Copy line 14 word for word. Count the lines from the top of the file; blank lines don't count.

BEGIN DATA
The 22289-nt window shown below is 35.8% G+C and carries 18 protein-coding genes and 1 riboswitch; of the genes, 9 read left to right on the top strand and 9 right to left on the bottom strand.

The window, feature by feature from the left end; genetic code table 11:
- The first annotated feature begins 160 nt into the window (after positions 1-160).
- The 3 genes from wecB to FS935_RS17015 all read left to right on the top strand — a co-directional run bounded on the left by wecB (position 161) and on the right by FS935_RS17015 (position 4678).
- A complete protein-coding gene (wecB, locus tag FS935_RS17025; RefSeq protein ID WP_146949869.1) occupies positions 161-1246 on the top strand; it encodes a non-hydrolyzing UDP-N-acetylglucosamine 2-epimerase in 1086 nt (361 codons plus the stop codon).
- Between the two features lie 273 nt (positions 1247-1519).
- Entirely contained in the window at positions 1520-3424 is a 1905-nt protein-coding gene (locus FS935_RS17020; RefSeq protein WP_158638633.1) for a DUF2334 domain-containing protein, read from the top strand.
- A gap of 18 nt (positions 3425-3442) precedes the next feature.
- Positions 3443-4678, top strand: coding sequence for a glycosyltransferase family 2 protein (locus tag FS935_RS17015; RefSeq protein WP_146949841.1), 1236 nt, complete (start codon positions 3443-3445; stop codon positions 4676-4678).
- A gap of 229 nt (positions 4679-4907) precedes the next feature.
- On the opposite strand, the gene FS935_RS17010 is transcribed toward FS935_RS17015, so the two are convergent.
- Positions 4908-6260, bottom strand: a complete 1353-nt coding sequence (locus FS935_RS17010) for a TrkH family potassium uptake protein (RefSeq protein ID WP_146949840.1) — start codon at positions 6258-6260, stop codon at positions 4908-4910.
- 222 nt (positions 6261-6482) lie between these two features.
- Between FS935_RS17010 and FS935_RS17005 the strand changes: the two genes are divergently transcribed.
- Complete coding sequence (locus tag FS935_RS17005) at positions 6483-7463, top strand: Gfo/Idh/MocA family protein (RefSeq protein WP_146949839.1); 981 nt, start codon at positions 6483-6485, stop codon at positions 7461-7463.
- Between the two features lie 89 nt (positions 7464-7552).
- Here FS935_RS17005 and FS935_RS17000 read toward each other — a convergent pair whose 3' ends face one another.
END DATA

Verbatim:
- Between FS935_RS17010 and FS935_RS17005 the strand changes: the two genes are divergently transcribed.